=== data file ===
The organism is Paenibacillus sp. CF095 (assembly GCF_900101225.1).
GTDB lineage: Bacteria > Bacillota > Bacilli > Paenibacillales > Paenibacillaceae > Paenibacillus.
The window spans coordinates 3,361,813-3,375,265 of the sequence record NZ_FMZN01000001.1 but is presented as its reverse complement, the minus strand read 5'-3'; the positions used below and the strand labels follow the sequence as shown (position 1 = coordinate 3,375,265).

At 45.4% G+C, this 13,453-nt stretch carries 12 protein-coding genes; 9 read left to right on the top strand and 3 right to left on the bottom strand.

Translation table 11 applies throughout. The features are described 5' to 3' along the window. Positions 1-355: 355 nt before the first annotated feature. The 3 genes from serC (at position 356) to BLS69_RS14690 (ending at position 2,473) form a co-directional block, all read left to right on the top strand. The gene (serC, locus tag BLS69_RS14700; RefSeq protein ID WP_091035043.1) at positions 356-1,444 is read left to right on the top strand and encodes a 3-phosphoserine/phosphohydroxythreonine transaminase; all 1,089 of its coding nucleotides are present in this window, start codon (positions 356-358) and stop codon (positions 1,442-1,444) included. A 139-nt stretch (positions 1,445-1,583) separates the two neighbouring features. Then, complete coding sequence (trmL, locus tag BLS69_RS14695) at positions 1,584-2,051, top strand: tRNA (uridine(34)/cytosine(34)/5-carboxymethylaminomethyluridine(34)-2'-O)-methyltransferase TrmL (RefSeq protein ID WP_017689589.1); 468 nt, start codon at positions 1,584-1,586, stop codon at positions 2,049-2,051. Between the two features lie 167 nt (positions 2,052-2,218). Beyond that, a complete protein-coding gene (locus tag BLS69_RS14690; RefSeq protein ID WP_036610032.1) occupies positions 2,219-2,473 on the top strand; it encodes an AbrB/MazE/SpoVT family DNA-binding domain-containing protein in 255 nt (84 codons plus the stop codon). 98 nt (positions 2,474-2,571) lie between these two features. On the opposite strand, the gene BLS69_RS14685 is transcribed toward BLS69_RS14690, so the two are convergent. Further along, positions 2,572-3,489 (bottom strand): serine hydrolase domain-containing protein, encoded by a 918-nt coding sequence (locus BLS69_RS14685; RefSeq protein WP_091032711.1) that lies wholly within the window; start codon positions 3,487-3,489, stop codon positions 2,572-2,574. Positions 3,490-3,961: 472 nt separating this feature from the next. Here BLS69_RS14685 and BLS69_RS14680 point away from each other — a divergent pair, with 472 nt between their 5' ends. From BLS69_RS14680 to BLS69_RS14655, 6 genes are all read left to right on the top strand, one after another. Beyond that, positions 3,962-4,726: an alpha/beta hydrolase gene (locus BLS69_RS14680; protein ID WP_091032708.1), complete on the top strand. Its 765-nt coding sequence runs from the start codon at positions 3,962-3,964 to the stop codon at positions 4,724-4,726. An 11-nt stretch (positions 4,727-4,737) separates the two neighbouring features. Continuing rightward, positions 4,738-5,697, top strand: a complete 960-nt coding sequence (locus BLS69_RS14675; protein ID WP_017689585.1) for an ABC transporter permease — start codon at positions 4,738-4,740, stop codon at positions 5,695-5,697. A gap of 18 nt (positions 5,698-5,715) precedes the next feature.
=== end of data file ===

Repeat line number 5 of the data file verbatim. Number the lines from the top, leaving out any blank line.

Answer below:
Translation table 11 applies throughout. The features are described 5' to 3' along the window. Positions 1-355: 355 nt before the first annotated feature. The 3 genes from serC (at position 356) to BLS69_RS14690 (ending at position 2,473) form a co-directional block, all read left to right on the top strand. The gene (serC, locus tag BLS69_RS14700; RefSeq protein ID WP_091035043.1) at positions 356-1,444 is read left to right on the top strand and encodes a 3-phosphoserine/phosphohydroxythreonine transaminase; all 1,089 of its coding nucleotides are present in this window, start codon (positions 356-358) and stop codon (positions 1,442-1,444) included. A 139-nt stretch (positions 1,445-1,583) separates the two neighbouring features. Then, complete coding sequence (trmL, locus tag BLS69_RS14695) at positions 1,584-2,051, top strand: tRNA (uridine(34)/cytosine(34)/5-carboxymethylaminomethyluridine(34)-2'-O)-methyltransferase TrmL (RefSeq protein ID WP_017689589.1); 468 nt, start codon at positions 1,584-1,586, stop codon at positions 2,049-2,051. Between the two features lie 167 nt (positions 2,052-2,218). Beyond that, a complete protein-coding gene (locus tag BLS69_RS14690; RefSeq protein ID WP_036610032.1) occupies positions 2,219-2,473 on the top strand; it encodes an AbrB/MazE/SpoVT family DNA-binding domain-containing protein in 255 nt (84 codons plus the stop codon). 98 nt (positions 2,474-2,571) lie between these two features. On the opposite strand, the gene BLS69_RS14685 is transcribed toward BLS69_RS14690, so the two are convergent. Further along, positions 2,572-3,489 (bottom strand): serine hydrolase domain-containing protein, encoded by a 918-nt coding sequence (locus BLS69_RS14685; RefSeq protein WP_091032711.1) that lies wholly within the window; start codon positions 3,487-3,489, stop codon positions 2,572-2,574. Positions 3,490-3,961: 472 nt separating this feature from the next. Here BLS69_RS14685 and BLS69_RS14680 point away from each other — a divergent pair, with 472 nt between their 5' ends. From BLS69_RS14680 to BLS69_RS14655, 6 genes are all read left to right on the top strand, one after another. Beyond that, positions 3,962-4,726: an alpha/beta hydrolase gene (locus BLS69_RS14680; protein ID WP_091032708.1), complete on the top strand. Its 765-nt coding sequence runs from the start codon at positions 3,962-3,964 to the stop codon at positions 4,724-4,726. An 11-nt stretch (positions 4,727-4,737) separates the two neighbouring features. Continuing rightward, positions 4,738-5,697, top strand: a complete 960-nt coding sequence (locus BLS69_RS14675; protein ID WP_017689585.1) for an ABC transporter permease — start codon at positions 4,738-4,740, stop codon at positions 5,695-5,697. A gap of 18 nt (positions 5,698-5,715) precedes the next feature.